Budget FY23: Further corporate tax rate cut on the cards

The Bangladesh government is considering proposing a fresh reduction of corporate tax rates levied on businesses for the third time in a row in the draft national budget.

At present, listed companies are levied corporate tax at 22.5 percent while unlisted companies are supposed to pay the tax at 30 percent.

A highly placed source within the National Board of Revenue, or NBR, confirmed to the bdnews24.com that a 2.5 percent corporate tax cut for both listed and unlisted companies has been proposed in the upcoming fiscal budget proposal.

This essentially means that if this proposal comes into effect, listed companies will have to pay corporate tax at the rate of 20 percent while unlisted companies will be taxed at 27.5 percent.

"Although there is a high risk of a sharp drop in revenue collection if corporate tax rates are reduced, considering the current economic climate, this strategy has nonetheless been adopted to attract local or foreign direct investment,” said the official, who sought anonymity since he was not authorised to reveal information in an official capacity.

If parliament approves the proposal, businesses in Bangladesh are going to experience such a reduction for the third consecutive fiscals, as each time in the previous two fiscals, the NBR cut 2.5 percent in corporate taxes rates.


According to the existing corporate tax structure, the corporate tax rate on listed banks and insurance companies is 36.50 percent and while unlisted banks insurance companies are taxed at 40 percent.

Merchant banks pay corporate taxes at 36.50 percent.

In addition, companies that produce commodities harmful to human health- like cigarettes, bidis, chewing tobacco and other tobacco products- are levied a tax rate of a maximum of 45 percent.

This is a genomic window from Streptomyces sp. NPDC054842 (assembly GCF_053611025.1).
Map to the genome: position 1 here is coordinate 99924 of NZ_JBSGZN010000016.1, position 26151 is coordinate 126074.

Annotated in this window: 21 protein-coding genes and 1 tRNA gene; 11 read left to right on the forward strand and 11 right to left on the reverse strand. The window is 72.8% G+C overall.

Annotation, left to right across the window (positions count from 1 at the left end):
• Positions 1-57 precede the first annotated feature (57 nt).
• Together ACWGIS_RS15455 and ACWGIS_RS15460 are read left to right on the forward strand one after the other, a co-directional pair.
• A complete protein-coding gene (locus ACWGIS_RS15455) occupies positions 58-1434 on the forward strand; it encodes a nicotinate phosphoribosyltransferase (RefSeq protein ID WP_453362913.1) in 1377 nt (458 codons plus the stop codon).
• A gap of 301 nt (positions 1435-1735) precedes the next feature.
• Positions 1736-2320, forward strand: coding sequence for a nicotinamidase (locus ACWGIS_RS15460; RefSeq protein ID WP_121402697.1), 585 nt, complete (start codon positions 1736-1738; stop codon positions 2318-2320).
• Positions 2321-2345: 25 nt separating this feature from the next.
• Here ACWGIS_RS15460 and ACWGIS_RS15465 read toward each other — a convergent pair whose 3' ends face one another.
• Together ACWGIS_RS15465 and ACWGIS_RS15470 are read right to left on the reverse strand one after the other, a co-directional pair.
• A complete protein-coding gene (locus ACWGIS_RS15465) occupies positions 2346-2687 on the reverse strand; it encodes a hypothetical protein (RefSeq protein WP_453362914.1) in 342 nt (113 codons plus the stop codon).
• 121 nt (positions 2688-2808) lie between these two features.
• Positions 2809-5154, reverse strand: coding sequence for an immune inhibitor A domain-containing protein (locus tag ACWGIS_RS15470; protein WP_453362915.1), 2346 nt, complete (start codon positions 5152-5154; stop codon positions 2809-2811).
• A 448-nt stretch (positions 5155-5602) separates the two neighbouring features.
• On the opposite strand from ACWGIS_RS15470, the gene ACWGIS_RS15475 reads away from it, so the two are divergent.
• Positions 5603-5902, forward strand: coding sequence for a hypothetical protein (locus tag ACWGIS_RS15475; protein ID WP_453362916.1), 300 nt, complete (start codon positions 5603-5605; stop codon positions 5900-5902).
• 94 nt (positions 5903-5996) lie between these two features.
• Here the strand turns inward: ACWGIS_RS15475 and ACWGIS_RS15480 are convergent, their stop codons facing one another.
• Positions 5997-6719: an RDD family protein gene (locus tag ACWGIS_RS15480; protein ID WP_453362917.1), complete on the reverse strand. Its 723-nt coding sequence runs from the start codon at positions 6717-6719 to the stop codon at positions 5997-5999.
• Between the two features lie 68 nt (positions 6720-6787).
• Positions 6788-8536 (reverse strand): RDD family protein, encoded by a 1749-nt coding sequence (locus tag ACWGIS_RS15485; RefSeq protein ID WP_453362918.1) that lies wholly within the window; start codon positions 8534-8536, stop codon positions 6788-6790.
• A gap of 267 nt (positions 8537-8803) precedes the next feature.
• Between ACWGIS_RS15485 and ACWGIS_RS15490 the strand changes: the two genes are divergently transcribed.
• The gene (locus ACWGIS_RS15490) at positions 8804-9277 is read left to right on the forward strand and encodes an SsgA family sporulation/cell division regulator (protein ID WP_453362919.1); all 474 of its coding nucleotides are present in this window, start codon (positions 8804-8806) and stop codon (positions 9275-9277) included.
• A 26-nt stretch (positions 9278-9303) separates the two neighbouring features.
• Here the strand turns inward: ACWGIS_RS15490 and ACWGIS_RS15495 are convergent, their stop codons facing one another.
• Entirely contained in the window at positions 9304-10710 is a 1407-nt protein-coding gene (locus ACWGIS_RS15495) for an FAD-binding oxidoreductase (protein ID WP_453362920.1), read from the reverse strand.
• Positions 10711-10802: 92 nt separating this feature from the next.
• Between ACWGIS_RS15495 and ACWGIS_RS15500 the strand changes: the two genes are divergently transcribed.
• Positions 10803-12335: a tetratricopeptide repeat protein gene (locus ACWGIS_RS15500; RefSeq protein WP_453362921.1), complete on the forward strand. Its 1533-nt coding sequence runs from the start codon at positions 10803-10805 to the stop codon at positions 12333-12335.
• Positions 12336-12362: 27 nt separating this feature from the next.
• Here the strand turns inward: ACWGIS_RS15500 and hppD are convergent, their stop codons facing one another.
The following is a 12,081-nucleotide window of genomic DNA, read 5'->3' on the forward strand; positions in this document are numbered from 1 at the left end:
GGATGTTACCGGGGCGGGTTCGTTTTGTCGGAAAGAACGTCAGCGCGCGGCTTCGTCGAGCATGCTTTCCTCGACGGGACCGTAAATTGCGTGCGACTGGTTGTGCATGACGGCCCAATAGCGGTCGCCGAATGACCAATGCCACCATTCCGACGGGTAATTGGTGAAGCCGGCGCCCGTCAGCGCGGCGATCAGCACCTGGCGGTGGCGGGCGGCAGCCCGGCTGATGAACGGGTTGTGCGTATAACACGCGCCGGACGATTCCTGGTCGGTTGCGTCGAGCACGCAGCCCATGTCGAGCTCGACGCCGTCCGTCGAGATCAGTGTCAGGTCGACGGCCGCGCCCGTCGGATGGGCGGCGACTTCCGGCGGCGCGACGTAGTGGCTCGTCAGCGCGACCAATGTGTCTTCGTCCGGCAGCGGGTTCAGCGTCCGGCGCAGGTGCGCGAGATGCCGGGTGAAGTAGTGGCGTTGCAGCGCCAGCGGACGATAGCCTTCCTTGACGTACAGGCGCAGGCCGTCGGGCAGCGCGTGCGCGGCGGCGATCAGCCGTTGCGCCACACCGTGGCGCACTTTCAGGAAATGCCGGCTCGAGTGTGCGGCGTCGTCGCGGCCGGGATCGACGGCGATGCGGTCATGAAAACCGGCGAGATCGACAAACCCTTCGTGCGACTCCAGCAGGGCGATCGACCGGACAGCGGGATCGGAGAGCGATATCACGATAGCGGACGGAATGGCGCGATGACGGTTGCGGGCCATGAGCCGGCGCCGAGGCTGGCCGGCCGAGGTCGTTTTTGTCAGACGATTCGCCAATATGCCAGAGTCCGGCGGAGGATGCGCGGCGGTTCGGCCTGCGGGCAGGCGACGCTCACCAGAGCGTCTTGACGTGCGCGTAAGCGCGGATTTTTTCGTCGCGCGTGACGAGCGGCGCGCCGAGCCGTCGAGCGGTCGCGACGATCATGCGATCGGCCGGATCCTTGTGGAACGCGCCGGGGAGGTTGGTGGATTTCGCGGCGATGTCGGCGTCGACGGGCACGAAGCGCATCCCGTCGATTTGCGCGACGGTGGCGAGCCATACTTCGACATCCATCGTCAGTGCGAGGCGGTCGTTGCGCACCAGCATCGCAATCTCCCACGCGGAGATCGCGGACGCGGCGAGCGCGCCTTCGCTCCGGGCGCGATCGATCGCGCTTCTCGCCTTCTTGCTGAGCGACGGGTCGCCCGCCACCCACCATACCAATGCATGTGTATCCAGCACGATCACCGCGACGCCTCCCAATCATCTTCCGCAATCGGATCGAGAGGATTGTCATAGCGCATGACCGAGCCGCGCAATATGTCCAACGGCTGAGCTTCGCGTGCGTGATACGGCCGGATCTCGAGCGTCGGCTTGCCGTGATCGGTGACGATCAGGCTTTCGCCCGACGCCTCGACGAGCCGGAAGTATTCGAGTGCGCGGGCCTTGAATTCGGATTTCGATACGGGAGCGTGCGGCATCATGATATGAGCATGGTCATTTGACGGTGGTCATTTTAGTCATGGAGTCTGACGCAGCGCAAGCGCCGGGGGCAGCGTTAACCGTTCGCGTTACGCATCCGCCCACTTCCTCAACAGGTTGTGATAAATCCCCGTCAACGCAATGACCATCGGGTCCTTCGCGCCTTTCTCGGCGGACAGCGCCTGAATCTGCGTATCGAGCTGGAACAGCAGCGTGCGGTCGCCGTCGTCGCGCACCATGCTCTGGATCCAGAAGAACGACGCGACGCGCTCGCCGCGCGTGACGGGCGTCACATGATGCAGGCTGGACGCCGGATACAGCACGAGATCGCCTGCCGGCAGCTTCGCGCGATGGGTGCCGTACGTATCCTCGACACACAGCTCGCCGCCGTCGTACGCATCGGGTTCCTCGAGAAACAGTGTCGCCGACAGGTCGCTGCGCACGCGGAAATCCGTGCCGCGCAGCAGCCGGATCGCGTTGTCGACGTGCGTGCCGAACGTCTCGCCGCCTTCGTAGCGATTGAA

Listed mobile phone operators pay taxes at 40 percent while unlisted operators are charged at 45 percent. Co-operative societies and private universities and medical colleges are levied a 12 percent tax.

Environment-friendly and compliant ready-made garments companies are charged 10 percent tax while general ones are levied at 12 percent. Textile companies pay corporate tax at 15 percent.


Top businesses hailed the decision of cutting corporate taxes more, but they still pointed out that even after the reduction, the rate remains highest in South Asia.

In this fiscal, however, businessmen have put another kind of tax on their crosshairs.

Leading businesses have long been vocal against the advance tax and advance income tax rates, claiming it hinders the local industries to flourish and makes Bangladesh a less attractive location for foreign direct investments.

The advance tax and advance income tax is a type of tax levied on goods imported for commercial purposes only. It was introduced in 2006 to bring unregistered importers under the tax net.

Md Jashim Uddin, the president of FBCCI, the country’s premier association for businesses, told bdnews24.com they would rather prefer a complete withdrawal of advance income taxes, instead of a mere reduction of corporate tax rates.

“We applaud the decision to reduce corporate taxes. But for us, advance income tax has become a pertinent issue,” he said.

"The NBR collects revenue in the name of advance tax and advance income tax, which they are supposed to adjust later while we submit tax returns. That rarely happens. We [businesses] find such management troublesome," the FBCCI president added.

Zaid Bakht, research director at Bangladesh Institute of Development Studies, partially agreed with the businesses regarding the management of advance tax adjustment, but he vetoed the idea of completely withdrawing it.

Labelling the advance tax and advance income taxes as important sources of revenue collection for the government, he emphasised ensuring transparency in the tax management itself.

“It is a like debt to the government and when it comes to debt, the government hardly pays any attention. It needs to make the whole process of adjusting the money it receives from business as advance tax transparent,” he said.

[Written in English by Adil Mahmood]